Most tests have a minimum passing score of XX, right? This test does not. If you don’t get 100% “yes” on it, you might die. The ten questions all describe critical items that can mean the difference between life and death … yours, that is. Take the time to find the answers before your critical incident. Unfortunately, most people consider carrying a firearm a convenience that simply makes them feel safer, and fail to address the seriousness of actually carrying a firearm for self-defense. The truth is, if you have made the decision to carry a gun for self-protection, you are a warrior. Now you must begin to train and act like one. Find the answers to the above questions. Here are some key concepts:

Thanks

If you are reading this, you are probably a current or former law enforcement officer, member of the military, or law-abiding citizen who takes responsibility for protecting yourself and others. To those who are or have been in the military or law enforcement, I would like to say thank you for your service. And to those civilians, thank you for stepping up to the plate and preparing to protect the weak and innocent. God knows we need people like all of you during these times. There are two types of people out there: those who will actually stand up for what is right, and those who like to talk about doing the right thing but complain about how a police officer, military member, or citizen in a self-defense situation acted too violently. Thanks for being one of those who stand up for what is right!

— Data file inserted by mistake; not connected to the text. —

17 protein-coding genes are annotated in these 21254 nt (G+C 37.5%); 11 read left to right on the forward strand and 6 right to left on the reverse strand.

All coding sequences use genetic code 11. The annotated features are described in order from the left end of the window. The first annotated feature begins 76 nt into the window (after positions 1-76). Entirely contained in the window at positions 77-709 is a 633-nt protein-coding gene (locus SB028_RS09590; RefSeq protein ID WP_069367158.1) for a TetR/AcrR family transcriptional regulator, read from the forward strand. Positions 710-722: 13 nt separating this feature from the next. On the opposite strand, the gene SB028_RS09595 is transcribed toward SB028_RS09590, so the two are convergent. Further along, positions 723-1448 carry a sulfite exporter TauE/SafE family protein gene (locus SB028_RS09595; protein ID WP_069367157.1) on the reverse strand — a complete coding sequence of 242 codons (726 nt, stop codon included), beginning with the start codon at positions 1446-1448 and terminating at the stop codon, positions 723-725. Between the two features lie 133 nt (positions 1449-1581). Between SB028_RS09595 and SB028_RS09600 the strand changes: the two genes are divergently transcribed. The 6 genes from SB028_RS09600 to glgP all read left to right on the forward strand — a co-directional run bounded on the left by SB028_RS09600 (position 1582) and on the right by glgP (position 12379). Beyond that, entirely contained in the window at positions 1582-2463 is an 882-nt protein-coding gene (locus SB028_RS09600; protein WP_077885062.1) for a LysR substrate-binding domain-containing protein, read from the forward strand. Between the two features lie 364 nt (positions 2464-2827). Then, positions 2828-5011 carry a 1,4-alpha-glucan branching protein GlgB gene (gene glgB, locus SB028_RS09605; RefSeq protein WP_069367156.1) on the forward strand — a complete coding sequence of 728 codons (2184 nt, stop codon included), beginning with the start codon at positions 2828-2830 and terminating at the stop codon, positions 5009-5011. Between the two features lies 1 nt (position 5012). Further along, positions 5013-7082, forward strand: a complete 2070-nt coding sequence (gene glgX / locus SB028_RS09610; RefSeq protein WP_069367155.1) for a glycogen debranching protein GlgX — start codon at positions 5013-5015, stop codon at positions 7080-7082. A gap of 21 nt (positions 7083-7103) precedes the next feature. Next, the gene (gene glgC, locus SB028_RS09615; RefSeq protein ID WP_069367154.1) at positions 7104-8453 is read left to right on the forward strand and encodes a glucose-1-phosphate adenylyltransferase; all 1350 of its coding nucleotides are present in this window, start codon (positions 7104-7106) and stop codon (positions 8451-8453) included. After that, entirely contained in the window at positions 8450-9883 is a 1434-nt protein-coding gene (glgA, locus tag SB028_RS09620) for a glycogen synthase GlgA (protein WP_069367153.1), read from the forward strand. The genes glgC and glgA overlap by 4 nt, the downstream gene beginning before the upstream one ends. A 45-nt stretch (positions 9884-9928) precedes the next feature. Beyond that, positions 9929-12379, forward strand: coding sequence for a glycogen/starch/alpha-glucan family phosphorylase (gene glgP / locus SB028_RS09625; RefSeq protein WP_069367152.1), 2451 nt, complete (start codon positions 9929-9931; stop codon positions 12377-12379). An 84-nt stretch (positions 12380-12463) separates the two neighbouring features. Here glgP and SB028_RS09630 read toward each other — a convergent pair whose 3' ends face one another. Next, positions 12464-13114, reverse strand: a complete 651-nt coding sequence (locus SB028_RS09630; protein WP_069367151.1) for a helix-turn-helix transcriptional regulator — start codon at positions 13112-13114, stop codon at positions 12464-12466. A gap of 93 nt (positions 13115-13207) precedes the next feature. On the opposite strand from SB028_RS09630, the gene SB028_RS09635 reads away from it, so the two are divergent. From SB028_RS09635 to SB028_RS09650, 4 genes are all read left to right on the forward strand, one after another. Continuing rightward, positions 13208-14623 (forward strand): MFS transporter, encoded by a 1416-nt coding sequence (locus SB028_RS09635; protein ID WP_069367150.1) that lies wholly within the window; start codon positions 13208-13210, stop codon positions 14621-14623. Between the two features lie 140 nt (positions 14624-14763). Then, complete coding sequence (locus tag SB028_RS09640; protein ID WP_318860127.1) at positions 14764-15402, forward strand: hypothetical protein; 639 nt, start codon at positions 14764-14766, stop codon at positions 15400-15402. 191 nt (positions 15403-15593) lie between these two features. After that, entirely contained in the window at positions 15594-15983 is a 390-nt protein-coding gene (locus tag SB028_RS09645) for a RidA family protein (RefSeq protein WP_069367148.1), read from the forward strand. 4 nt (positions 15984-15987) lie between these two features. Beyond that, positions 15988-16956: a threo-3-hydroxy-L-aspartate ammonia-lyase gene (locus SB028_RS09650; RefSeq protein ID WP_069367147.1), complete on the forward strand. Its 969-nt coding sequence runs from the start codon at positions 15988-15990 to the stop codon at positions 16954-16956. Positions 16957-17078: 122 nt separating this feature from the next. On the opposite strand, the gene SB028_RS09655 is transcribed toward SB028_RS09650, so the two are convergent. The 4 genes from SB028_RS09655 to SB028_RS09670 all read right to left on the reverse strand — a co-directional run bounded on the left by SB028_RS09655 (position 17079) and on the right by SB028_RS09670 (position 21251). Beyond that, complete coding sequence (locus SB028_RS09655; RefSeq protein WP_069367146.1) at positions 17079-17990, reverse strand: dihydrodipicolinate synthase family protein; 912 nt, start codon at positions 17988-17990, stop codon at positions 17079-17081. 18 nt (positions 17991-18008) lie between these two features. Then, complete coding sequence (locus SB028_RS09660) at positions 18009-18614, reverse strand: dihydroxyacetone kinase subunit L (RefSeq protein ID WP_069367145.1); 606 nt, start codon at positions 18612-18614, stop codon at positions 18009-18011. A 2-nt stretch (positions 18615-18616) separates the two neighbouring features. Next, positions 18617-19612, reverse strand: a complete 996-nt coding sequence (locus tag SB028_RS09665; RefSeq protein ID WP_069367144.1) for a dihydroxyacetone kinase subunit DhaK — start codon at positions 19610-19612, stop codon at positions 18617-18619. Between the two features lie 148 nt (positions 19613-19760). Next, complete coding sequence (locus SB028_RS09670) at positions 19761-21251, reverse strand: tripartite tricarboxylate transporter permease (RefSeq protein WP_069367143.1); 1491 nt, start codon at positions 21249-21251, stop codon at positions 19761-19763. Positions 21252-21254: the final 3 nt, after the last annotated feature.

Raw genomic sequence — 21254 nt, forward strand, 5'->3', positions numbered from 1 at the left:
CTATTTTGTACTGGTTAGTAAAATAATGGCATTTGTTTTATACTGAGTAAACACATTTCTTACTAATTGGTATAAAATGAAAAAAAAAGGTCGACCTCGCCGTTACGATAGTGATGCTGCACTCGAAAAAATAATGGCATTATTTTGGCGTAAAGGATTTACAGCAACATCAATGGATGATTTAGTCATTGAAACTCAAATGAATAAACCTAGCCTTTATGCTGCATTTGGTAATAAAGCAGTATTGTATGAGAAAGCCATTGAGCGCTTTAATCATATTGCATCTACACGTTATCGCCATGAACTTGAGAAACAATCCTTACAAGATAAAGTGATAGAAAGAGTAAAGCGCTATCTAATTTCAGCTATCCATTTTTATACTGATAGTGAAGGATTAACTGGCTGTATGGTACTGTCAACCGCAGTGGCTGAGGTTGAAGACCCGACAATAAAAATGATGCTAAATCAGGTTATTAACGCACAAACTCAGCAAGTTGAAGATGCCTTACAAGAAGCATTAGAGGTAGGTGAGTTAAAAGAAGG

Specialty subjects like this one-handed draw process are critical skills a warrior must have to potentially win a fight - Conceal Carry

Specialty subjects like this one-handed draw process are critical skills a warrior must have to potentially win a fight.

Responsibility

I have met countless police officers and members of the military who believe that the skill level they have when they leave the academy or boot camp is enough to save their lives — just like the concealed carry graduate who thinks their certificate to carry will be all they’ll need when something bad happens. I say NO! The first thing I would challenge anyone who works in the fields of warriorship to do is take responsibility for their own survival. Give your time and, yes, your money to train in your combative skill sets as much as you can. I despise the “I don’t have time to train” and “my agency does not give me enough ammunition to practice with” attitudes. If you think that way, slap yourself silly — and then start to take responsibility for your own survival. TRAIN LIKE YOUR LIFE DEPENDS ON IT!